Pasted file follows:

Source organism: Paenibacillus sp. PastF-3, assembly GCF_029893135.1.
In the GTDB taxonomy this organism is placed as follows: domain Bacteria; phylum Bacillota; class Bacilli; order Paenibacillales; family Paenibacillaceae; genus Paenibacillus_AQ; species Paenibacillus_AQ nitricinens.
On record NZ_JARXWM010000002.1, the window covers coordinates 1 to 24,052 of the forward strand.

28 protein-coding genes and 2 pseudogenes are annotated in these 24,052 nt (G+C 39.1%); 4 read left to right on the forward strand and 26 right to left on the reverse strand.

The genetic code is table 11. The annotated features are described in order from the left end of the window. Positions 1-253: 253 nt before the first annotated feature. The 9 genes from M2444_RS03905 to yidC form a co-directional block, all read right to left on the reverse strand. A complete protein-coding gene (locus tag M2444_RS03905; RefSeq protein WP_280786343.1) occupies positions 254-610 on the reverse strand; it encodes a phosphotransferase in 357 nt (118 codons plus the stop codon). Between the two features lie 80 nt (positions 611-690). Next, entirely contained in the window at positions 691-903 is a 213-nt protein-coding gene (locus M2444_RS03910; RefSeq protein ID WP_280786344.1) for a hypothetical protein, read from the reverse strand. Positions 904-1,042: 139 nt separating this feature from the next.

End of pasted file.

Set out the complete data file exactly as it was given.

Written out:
Source organism: Paenibacillus sp. PastF-3, assembly GCF_029893135.1.
In the GTDB taxonomy this organism is placed as follows: domain Bacteria; phylum Bacillota; class Bacilli; order Paenibacillales; family Paenibacillaceae; genus Paenibacillus_AQ; species Paenibacillus_AQ nitricinens.
On record NZ_JARXWM010000002.1, the window covers coordinates 1 to 24,052 of the forward strand.

28 protein-coding genes and 2 pseudogenes are annotated in these 24,052 nt (G+C 39.1%); 4 read left to right on the forward strand and 26 right to left on the reverse strand.

The genetic code is table 11. The annotated features are described in order from the left end of the window. Positions 1-253: 253 nt before the first annotated feature. The 9 genes from M2444_RS03905 to yidC form a co-directional block, all read right to left on the reverse strand. A complete protein-coding gene (locus tag M2444_RS03905; RefSeq protein WP_280786343.1) occupies positions 254-610 on the reverse strand; it encodes a phosphotransferase in 357 nt (118 codons plus the stop codon). Between the two features lie 80 nt (positions 611-690). Next, entirely contained in the window at positions 691-903 is a 213-nt protein-coding gene (locus M2444_RS03910; RefSeq protein ID WP_280786344.1) for a hypothetical protein, read from the reverse strand. Positions 904-1,042: 139 nt separating this feature from the next.